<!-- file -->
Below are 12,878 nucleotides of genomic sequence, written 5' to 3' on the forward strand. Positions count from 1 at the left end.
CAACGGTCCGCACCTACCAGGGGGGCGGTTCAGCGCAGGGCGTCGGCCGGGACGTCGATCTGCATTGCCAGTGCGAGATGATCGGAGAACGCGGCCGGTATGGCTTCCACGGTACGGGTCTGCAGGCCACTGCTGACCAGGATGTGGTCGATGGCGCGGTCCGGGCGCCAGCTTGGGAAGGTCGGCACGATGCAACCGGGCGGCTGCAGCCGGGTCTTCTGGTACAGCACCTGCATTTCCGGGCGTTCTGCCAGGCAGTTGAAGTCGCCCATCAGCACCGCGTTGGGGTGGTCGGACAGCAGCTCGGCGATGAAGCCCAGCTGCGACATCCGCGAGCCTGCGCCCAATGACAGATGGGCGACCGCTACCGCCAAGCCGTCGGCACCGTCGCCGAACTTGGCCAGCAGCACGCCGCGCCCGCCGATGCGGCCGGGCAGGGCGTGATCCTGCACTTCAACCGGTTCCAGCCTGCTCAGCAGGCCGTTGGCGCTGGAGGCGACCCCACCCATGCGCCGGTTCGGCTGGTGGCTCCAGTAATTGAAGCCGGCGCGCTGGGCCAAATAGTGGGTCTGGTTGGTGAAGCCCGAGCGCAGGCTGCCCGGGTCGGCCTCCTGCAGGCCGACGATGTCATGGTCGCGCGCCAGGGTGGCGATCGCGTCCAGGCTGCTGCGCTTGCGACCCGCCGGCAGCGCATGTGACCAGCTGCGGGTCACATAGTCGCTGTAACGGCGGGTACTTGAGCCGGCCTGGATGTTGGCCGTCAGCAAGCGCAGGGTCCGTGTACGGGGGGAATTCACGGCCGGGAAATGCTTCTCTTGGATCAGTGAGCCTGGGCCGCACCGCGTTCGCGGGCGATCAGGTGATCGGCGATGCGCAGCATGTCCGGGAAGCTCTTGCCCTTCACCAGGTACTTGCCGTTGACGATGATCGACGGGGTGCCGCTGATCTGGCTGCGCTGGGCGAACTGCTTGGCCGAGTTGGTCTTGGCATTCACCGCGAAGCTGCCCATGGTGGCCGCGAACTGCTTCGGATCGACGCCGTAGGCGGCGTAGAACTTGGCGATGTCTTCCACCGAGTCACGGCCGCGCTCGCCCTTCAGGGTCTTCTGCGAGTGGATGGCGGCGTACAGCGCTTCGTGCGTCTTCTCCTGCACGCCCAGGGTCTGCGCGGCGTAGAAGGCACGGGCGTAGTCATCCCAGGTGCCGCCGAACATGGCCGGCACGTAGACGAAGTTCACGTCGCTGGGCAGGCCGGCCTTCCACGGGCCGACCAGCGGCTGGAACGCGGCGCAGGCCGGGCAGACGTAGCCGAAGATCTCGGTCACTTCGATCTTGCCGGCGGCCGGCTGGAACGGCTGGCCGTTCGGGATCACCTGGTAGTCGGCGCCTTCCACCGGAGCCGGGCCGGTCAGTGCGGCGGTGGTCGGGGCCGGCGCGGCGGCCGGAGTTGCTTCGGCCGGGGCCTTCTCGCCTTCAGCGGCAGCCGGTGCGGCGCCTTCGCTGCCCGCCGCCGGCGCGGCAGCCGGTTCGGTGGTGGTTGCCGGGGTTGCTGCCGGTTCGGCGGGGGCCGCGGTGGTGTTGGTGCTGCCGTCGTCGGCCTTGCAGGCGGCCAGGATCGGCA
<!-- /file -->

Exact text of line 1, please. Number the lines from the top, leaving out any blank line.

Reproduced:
Below are 12,878 nucleotides of genomic sequence, written 5' to 3' on the forward strand. Positions count from 1 at the left end.